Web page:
As more enterprises begin to utilize data center virtualization to cut costs and streamline data flows, the demand for more network bandwidths increases substantially to ensure that data can be transferred seamlessly between the data center and business locations. To cater for this trend, network engineers are seeking ways to connect as many networking devices as they can to enhance network bandwidth. And link aggregation group(LAG) is one of the ways to do that, LAG can parallelly combine multiple Ethernet links into a single logical link, and it improves data transmission efficiency. There are many ways to create LAG, including MLAG and vPC. So, what do MLAG and vPC mean and how do they differ from each other? This post will give an overall explanation for each of them, and make a proper decision over MLAG vs vPC.
MLAG (Multi-chassis Link Aggregation) is a non-standard protocol that enables Layer 2 multipathing from the host to gain either additional bandwidth or link resiliency. It’s a public protocol so that every vendor can support MLAG by using their own custom rolled implementation of it. Like Stacking, MLAG is the ability of two or more switches to act like a single switch when forming link bundles. It allows a host to uplink to two switches for physical diversity, while still having only one single bundle interface to manage. In turn, these two switches can connect to two other switches using MLAG, with all links forwarding. Watch the following video to learn how to configure MLAG on FS S5800-8TF12S hyper converged infrastructure switches.
In MLAG links, Link Aggregation Control Protocol (LACP, 802.3ad) is typically used to negotiate north and south between host and an MLAG virtual switch or between MLAG virtual switches. East and west proprietary protocols are used between switches that are members of the same MLAG virtual switch. Figure 1 shows the example of using multiple FS S5850-48T4Q gigabit ethernet switches to form an MLAG Pair. With four leaf switches in an MLAG pair, you can build redundant connections from the server to the switches. The LAG groups can be formed using static link aggregation or LACP based negotiation methods.
After understanding the working principle of MLAG, we can clearly know its advantages in use.
Traffic is evenly distributed to each of the switches through the use of LAG hashing.
Simply bundle more links into the LAG to increase bandwidth for North & South as well as East & West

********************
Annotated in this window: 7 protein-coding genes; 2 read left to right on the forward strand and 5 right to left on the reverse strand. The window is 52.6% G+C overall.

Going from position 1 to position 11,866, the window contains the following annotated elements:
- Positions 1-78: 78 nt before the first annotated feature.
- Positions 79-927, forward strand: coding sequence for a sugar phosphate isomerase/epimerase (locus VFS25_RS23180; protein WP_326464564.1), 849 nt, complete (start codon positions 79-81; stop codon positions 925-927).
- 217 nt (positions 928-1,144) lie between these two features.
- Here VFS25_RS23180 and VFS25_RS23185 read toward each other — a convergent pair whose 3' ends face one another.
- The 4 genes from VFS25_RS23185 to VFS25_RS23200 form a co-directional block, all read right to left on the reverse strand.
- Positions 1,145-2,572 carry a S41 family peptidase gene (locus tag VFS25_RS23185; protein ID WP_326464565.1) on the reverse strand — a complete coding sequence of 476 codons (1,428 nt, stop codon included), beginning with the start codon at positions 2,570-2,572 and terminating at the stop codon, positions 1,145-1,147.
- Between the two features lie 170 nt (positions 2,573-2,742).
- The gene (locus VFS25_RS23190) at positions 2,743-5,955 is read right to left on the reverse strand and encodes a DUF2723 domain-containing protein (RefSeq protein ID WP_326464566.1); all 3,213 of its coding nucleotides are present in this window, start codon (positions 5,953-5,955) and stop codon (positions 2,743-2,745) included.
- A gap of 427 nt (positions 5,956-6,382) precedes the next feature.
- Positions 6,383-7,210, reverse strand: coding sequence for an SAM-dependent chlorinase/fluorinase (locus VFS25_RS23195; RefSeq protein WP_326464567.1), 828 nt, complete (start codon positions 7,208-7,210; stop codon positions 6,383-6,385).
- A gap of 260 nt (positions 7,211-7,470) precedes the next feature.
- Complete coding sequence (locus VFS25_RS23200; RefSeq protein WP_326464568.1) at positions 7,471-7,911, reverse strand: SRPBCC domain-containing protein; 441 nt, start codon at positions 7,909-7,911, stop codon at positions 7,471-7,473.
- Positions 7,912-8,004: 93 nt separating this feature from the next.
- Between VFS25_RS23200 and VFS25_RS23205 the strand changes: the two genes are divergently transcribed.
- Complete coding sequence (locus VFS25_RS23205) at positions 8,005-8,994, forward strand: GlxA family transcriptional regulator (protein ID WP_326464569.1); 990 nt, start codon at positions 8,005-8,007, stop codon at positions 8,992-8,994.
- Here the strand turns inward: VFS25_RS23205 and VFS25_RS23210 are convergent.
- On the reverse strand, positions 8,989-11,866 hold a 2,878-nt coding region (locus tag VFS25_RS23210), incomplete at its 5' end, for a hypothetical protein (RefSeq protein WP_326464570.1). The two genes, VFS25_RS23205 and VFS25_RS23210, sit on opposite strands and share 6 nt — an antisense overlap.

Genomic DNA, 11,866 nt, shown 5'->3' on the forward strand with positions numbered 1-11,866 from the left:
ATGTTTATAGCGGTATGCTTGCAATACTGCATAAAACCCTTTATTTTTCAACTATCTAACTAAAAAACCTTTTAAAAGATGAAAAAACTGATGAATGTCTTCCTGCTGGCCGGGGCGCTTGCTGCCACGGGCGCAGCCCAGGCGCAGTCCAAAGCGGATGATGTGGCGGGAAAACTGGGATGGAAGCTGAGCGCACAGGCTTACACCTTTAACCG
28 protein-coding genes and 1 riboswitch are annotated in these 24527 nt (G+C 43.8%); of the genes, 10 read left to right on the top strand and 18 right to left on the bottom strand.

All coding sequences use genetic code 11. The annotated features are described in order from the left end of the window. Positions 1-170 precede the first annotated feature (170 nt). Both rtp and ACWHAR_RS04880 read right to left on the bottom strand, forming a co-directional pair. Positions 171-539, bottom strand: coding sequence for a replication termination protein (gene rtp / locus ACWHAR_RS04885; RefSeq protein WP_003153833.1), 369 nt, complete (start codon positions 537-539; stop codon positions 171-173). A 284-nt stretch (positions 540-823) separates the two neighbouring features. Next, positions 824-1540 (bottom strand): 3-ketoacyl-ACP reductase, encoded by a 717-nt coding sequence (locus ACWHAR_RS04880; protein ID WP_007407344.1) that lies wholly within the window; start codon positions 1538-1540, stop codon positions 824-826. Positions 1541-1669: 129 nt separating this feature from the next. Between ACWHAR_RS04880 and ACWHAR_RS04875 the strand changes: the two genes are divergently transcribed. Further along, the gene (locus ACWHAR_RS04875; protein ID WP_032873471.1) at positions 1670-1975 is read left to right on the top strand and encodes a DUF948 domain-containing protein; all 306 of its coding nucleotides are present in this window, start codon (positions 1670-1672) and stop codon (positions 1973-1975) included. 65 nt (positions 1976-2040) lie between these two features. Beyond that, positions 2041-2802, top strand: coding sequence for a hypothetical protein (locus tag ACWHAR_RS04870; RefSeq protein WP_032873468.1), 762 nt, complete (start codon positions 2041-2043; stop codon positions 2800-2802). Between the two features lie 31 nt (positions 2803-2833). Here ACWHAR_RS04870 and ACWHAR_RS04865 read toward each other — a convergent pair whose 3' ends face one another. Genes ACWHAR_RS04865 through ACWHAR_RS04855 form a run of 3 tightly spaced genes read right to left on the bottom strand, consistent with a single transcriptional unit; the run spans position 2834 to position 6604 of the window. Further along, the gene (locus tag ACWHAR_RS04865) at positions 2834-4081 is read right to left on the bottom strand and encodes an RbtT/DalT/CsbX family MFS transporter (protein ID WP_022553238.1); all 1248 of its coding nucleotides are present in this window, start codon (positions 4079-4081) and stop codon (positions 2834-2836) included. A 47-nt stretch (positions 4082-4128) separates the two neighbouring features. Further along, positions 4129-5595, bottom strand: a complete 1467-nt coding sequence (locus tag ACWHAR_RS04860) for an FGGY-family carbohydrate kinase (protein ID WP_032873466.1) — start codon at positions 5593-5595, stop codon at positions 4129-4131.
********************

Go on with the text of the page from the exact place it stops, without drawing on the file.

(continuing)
Offers stability with dual management and control planes
Able to upgrade one switch at a time without affecting other devices
Expands port capacity freely–simply adding another switch East or West by creating another MLAG to another switch
vPC is short for Virtual Port Channel where a Port Channel is a regular LAG. (A Port-Channel is a technology that provides a way to aggregate (bond) multiple interfaces together. Traffic is then loadbalanced across each of the connections.) It is a Cisco Nexus specific protocol that is hard to configure on any other type of switch. Of course, there are indeed vPC-enabled switches offered by other vendors except Cisco, but not too much. vPCs allow links physically connected with two different Cisco switches to appear as a single Port Channel to a third device. The third device can be a switch, a server, or any other networking device supporting IEEE 802.3ad Port Channels. vPC also allows the creation of Layer 2 Port Channels that span two switches. As illustrated below, vPC is utilized to create inter-switch links spanning two switches while keeping two control planes of these switches separate. After you enable the vPC function, you create a peer keep-alive link, which sends heartbeat messages between the two vPC peer devices. The vPC domain includes vPC peer devices, the vPC peer keep-alive link, the vPC peer link, and all the Port Channels in the vPC domain connected to the downstream device. You can have only one vPC domain ID on each device.